Harlequin Mills & Boon Medical Romance Novels

Guest Blog – Emma Fraser

I have to write about stuff that excites, intrigues and delights me. In particular; real heroines of the past, old houses, WW2, and Scotland. And I’ve managed to find a way to incorporate all of those in my latest release, Greyfriars House. It’s a time-slip story, moving between the 1980s and WW2, based around a country house which stands alone on its own Scottish island. is about two sisters, a betrayal and the secret they kept for decades.

Eilean Donan castle
Eilean Donan castle

It’s hard to go anywhere in Scotland without tripping over evidence of the past – whether it’s brochs, wheelhouses, viking long houses, castles, country houses, historic cities with their tenements and ‘closes’ or wide open fields and glens that were once the scenes of bloody battles. Wherever I go I find stories I want to write. Who were the people who once lived here? How did they live? Who did they love? What were their hopes, what kept them awake at night?

Culross - where parts of Outlander filmed
Culross – where parts of Outlander filmed
One of over a hundred Green Men carvings in Rosslyn Chapel - home to the Knights Templar and the Holy Grail
One of over a hundred Green Men carvings in Rosslyn Chapel – home to the Knights Templar and the Holy Grail

We Scots have our fair share of local heroines not least Dr Inglis of whom I wrote in my first novel, When the Dawn Breaks. We have many, many others. For example Mairi Chisholm who treated wounded soldiers right on the front line during WW1; the Duchess of Sutherland who like Elsie Inglis set up hospitals to treat the wounded and, one of my favourites (who may yet feature in one of my books) Lady Nithsdale who rode all the way from her home in Traquair House to the Tower of London to rescue her husband – and succeeded. Traquair House was where I discovered the priest’s staircase – a secret staircase that provided an escape route for the resident priest as practising the catholic faith was forbidden during the reformation and once I’d learned about it, I had to use it in Greyfriars House.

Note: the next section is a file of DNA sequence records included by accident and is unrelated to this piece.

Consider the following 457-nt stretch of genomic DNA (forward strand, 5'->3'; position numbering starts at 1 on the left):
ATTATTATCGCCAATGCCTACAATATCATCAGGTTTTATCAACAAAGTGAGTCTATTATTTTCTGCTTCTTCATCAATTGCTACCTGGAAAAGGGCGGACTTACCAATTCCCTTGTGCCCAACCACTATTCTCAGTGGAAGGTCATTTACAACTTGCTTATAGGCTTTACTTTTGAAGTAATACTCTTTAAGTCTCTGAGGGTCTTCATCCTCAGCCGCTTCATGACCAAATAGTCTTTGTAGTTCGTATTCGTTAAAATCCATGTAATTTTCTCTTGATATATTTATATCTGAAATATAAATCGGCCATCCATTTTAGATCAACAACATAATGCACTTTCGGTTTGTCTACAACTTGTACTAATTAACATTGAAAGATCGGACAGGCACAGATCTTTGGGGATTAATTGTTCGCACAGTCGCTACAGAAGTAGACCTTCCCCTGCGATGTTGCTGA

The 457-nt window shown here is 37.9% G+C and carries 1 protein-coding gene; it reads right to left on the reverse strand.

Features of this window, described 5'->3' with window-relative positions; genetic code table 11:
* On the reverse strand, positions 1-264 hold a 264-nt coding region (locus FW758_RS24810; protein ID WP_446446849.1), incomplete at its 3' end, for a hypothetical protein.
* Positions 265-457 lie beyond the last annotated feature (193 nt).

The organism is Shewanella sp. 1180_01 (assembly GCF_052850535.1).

In Greyfriars House, I return once again to WW2 and the women who lived through it and who faced unimaginable circumstances.

Finally, we Scots, or some of us, believe in the supernatural. My grandfather who came from the Western Isles firmly believed he had the ‘second sight.’ He said he dreamt of boats pulled up on the shore whenever someone was about to die. Ghost stories have always been an integral part of Scottish life and sometimes, when I stand in a ruin, or am alone in a Scottish glen, I sense the people who once lived there. There is an element of the supernatural in Greyfriars House too.

Do you have a particular heroine you’d like to tell us about? Have you ever felt ‘spooked’ by something you couldn’t explain? Have you visited Scotland and what did you love most? I’d very much like to hear.

isbn9780751566123.jpgThanks to my wonderful medical author colleagues who invited me to post here. On Monday I’ll be posting an extract of Greyfriars House now out in hardback and ebook and in paperback in May (available to pre-order from Amazon, now). I do hope you’ll return here to read it.

Harlequin Mills & Boon Medical Romance Novels

Inspiration – where I get my ideas from…

We’re thrilled to welcome Emma Fraser to ‘Love is the Best Medicine’ today.  Writing as Anne Fraser, Emma has delighted us with her Medical Romances, and now writes historical fiction.  Over to you, Emma…